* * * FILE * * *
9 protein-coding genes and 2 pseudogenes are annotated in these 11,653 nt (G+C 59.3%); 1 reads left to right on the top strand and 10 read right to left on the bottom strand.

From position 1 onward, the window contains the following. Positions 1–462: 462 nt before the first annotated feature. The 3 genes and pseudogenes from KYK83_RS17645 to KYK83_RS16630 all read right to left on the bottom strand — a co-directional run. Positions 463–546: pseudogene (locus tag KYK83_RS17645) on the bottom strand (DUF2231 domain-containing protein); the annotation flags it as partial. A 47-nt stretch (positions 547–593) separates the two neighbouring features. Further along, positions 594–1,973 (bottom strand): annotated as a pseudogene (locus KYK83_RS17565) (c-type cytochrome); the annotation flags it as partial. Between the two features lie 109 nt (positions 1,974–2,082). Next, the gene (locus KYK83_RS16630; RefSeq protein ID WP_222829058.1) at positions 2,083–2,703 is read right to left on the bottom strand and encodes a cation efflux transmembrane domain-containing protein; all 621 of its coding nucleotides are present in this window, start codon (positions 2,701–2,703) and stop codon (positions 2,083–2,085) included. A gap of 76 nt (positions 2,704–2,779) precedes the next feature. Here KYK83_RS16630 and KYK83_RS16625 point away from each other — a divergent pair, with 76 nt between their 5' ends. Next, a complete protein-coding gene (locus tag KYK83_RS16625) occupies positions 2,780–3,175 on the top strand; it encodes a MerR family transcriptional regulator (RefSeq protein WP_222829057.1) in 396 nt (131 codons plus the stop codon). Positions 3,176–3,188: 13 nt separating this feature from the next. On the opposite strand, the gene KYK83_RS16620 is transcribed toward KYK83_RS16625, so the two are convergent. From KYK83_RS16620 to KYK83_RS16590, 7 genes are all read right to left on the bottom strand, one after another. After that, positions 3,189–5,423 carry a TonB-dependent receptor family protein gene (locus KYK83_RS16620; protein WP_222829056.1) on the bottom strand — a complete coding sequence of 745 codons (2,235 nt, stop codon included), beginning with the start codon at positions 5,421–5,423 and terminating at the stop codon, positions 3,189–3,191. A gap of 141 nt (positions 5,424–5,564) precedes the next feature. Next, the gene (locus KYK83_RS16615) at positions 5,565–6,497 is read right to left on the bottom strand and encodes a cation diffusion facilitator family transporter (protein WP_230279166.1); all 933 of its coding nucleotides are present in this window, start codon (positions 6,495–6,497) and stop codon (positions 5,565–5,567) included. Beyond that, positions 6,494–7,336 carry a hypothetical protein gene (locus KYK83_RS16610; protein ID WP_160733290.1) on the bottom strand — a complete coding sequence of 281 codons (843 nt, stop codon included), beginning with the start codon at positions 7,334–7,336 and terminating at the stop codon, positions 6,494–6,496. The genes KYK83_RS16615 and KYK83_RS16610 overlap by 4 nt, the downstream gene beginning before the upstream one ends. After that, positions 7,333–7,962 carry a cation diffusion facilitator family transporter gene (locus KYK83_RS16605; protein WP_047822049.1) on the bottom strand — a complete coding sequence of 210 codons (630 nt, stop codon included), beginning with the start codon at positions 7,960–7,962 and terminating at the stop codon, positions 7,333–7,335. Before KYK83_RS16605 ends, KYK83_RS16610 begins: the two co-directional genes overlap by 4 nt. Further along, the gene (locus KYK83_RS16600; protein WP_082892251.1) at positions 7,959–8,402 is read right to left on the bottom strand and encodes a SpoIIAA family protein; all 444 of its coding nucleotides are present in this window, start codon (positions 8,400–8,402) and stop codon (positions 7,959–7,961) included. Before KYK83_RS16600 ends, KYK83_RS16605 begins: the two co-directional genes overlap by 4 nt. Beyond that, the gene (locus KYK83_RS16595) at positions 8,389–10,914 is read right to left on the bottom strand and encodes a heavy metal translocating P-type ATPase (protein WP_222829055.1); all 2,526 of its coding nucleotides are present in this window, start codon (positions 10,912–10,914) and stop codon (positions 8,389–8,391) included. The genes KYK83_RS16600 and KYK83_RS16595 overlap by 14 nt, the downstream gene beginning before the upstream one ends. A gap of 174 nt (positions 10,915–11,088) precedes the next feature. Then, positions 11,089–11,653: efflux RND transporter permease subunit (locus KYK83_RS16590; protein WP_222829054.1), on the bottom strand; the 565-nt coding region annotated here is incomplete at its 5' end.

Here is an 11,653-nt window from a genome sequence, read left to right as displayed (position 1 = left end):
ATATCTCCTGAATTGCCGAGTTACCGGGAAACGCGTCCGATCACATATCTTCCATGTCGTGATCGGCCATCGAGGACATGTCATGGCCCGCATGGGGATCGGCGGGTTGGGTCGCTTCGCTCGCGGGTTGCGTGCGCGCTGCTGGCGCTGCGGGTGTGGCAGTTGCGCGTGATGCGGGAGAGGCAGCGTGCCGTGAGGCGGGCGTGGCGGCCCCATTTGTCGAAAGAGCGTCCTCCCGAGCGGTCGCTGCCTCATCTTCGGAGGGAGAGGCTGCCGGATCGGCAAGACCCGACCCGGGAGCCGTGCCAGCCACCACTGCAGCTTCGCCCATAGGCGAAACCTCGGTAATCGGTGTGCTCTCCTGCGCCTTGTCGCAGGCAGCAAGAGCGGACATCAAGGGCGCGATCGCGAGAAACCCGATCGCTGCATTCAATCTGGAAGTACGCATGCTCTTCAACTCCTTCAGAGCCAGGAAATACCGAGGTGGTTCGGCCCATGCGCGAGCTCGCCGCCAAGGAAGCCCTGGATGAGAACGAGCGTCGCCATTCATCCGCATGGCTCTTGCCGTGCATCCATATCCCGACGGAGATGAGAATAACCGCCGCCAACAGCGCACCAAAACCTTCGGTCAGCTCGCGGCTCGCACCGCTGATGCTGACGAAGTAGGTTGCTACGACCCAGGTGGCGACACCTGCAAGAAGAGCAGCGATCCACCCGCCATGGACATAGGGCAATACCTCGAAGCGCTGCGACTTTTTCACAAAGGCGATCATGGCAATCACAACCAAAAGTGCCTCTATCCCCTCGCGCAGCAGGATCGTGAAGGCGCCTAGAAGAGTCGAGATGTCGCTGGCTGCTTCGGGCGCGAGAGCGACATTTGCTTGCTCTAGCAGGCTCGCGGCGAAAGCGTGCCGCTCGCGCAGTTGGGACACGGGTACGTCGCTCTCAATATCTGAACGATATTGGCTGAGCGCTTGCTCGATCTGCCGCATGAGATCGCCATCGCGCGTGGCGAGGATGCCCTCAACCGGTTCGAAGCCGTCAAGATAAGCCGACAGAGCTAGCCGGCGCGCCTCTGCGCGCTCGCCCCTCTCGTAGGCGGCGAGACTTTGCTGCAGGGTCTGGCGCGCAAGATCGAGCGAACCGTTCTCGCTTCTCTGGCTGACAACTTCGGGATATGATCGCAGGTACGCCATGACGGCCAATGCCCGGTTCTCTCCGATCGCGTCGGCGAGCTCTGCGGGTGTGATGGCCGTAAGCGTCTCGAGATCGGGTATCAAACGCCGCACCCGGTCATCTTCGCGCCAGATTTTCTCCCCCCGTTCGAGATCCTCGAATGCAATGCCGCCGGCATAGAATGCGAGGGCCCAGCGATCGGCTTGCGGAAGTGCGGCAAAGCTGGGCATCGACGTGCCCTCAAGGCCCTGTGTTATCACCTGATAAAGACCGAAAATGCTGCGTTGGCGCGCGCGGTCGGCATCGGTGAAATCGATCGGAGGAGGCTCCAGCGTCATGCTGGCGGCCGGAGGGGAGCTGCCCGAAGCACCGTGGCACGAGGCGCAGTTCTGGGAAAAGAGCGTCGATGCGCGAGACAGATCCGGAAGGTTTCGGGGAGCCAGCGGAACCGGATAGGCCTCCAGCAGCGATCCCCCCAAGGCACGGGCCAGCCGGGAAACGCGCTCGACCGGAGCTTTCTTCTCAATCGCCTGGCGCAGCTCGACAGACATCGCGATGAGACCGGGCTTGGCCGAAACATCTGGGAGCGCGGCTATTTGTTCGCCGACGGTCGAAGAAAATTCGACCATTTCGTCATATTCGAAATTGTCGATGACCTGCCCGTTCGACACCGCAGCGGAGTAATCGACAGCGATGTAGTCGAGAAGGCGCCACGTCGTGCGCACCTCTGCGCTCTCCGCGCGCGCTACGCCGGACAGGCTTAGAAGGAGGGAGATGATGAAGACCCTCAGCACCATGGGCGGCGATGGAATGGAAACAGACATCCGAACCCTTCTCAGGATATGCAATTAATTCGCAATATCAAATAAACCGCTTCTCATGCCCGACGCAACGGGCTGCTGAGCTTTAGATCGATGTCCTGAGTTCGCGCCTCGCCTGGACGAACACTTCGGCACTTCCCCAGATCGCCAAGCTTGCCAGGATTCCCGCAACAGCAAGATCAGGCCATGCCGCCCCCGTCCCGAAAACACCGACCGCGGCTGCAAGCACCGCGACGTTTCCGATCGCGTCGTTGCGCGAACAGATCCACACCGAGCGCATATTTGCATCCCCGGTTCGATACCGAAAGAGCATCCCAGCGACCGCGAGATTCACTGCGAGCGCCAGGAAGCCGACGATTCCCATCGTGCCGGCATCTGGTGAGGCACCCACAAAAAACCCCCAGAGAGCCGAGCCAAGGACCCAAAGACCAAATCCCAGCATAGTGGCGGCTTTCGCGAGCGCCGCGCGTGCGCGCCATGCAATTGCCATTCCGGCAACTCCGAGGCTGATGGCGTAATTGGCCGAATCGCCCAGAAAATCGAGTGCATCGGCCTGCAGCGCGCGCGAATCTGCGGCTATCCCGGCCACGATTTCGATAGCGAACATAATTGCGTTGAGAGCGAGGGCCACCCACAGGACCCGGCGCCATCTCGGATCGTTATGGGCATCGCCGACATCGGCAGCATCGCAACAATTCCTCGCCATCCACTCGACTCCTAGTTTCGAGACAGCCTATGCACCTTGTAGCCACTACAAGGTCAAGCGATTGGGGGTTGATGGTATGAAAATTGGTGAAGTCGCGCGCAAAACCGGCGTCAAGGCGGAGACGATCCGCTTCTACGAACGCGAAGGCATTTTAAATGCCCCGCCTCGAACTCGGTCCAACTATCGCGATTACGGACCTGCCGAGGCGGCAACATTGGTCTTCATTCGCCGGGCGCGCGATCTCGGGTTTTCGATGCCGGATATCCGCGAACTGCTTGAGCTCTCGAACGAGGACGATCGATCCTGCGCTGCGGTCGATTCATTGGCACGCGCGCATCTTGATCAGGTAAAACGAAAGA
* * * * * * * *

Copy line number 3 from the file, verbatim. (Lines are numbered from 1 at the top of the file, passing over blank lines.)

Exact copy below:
Here is an 11,653-nt window from a genome sequence, read left to right as displayed (position 1 = left end):